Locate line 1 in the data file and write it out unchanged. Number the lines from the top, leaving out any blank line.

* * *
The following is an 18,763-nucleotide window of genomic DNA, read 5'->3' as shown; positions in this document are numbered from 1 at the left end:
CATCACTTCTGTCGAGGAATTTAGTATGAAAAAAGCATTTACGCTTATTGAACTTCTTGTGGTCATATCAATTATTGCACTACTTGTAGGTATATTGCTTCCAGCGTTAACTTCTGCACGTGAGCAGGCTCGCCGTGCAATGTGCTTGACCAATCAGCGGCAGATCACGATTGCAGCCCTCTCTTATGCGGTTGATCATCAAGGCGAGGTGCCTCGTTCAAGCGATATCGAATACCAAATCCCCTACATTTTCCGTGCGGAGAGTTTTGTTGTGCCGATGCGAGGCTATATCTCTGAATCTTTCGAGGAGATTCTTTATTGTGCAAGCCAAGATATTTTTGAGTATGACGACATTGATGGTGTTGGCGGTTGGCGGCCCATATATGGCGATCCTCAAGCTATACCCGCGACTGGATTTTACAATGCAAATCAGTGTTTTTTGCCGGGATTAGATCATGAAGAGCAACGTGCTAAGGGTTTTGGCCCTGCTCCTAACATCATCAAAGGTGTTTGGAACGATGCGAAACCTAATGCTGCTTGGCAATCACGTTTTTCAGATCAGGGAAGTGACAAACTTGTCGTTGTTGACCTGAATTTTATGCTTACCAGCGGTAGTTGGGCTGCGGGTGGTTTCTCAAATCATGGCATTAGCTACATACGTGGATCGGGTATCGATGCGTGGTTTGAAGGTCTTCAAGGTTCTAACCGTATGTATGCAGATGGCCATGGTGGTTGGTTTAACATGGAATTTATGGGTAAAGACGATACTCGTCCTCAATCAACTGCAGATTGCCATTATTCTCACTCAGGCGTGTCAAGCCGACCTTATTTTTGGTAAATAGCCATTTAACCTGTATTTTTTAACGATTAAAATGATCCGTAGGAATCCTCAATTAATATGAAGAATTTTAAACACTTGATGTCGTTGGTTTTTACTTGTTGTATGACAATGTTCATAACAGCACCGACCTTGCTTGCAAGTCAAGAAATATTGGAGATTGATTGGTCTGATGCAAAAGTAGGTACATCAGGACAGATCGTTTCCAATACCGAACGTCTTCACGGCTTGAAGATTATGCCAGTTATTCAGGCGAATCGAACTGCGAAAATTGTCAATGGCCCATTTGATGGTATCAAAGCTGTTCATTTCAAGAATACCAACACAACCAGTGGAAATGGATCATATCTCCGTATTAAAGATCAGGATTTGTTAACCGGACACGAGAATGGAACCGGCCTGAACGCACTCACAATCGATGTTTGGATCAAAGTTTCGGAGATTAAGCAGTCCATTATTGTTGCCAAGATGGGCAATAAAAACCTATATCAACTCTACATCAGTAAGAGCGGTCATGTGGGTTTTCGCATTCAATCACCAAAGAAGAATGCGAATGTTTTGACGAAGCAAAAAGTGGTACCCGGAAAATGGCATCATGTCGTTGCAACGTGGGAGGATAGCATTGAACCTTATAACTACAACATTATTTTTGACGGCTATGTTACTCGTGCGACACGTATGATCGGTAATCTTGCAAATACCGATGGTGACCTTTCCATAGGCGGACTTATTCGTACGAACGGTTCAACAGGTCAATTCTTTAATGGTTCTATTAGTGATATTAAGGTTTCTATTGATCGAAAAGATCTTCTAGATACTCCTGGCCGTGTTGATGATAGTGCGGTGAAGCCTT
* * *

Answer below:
The following is an 18,763-nucleotide window of genomic DNA, read 5'->3' as shown; positions in this document are numbered from 1 at the left end: